We use benchmarking apps to measure the performance, alongside our own anecdotal experiences using the phone for our review. Of particular note are how graphics and animations look. Are they smooth? Or do they lag or stutter? We also look at how quickly the phone switches between horizontal and vertical orientations and how fast the camera app opens and is ready to take a photo.
We perform processor-heavy tasks like editing photos, exporting videos and playing games. We evaluate whether a newer version of a particular phone includes enough features to make it worth upgrading from older models.
Why buy a Samsung phone instead of other Android phones?
The right phone for you depends on a variety of factors, such as your budget, your current phone and whether you own other mobile accessories from the same company, such as earbuds or smartwatches. Many people prefer to stick with phones from the same company because the experience is more consistent and there's less of a learning curve when switching to a new device.
The same holds true for Samsung; the company's One UI software (its customized version of Android) can be found across its phone lineup. Samsung's One UI 5 introduced a more customizable lock screen and the ability to answer a phone call through a text message instead of speaking.
Consistency aside, there are some benefits to choosing a Samsung phone over devices from other Android phone makers. Samsung usually excels when it comes to display quality and brightness, and it typically offers a lot of choices in terms of size and pricing. Samsung phones usually offer decent battery life -- especially midsize and large phones -- and the cameras are usually among the best, especially on the Galaxy S23 lineup. Samsung also offers four years of Android version updates for most of its new smartphones, which is longer support than even Google provides for its Pixel phones.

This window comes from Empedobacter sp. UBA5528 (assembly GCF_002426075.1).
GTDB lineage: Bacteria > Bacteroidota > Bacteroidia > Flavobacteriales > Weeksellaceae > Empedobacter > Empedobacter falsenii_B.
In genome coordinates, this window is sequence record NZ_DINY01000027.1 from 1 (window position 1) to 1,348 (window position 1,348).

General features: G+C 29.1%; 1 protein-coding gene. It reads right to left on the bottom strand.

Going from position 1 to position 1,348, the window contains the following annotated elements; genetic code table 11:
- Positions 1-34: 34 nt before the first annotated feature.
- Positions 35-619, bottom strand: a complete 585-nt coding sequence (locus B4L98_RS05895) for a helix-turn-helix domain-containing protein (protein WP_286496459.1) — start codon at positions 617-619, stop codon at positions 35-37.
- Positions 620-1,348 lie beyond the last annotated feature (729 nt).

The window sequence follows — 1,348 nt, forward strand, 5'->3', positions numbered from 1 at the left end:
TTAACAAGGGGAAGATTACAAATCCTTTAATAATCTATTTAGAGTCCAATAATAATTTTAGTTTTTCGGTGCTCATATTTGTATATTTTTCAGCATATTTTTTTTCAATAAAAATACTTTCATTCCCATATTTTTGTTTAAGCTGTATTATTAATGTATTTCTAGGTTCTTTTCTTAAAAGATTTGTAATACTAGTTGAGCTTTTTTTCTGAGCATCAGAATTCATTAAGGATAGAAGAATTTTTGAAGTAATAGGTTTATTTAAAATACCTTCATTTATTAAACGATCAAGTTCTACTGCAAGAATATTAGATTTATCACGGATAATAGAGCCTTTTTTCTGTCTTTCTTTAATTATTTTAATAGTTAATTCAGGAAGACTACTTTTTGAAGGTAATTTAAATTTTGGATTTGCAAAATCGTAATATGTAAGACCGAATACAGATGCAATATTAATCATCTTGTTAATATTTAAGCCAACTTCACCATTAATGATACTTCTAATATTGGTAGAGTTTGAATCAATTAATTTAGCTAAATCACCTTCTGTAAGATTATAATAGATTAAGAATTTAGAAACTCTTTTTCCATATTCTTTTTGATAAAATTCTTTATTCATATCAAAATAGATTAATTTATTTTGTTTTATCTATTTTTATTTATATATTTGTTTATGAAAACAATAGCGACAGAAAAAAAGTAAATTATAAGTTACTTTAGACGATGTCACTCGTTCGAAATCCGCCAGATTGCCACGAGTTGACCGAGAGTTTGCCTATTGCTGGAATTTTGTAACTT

However, Google's Pixel devices also have stellar cameras along with specific software features you can't get elsewhere. The OnePlus 11 is also cheaper than the Galaxy S23 Plus and Galaxy S23 Ultra at regular prices without a trade-in and offers faster charging speeds. It could be a better choice for those who want to pay a little less but still want a giant 6.7-inch screen and triple rear camera.
Which Samsung phone series is best, Galaxy A or Galaxy S?
Samsung's Galaxy A and S families serve different purposes, so which one is right for you will depend on your needs and budget. The Galaxy A lineup is Samsung's mid-tier and budget line, and it's the best choice if you're looking for a phone under $500 without a trade-in deal. These phones typically offer core features like a big screen, large battery and multiple cameras at a cheaper price.
You also get what you pay for; Samsung's cheapest phones have very limited storage space, poorer cameras compared with the pricier models, and they sometimes struggle with juggling multiple tasks. More expensive phones like the Galaxy A53 5G provide almost everything most people want in a basic phone, although you'll still have to compromise a bit on camera quality and general performance.
The Galaxy S series, on the other hand, is Samsung's flagship smartphone line. Galaxy S phones usually include the best tech that Samsung has to offer and features you'd expect on any high-end phone, such as a premium design, 5G support, screens with high refresh rates and multiple high-end cameras. The biggest updates that launched with the Galaxy S23 lineup, for example, included the bump to a 200-megapixel main camera on the Ultra and bigger batteries for the smaller models. You'll have to be willing to pay hundreds of dollars more than you would for a Galaxy A series phone in most cases.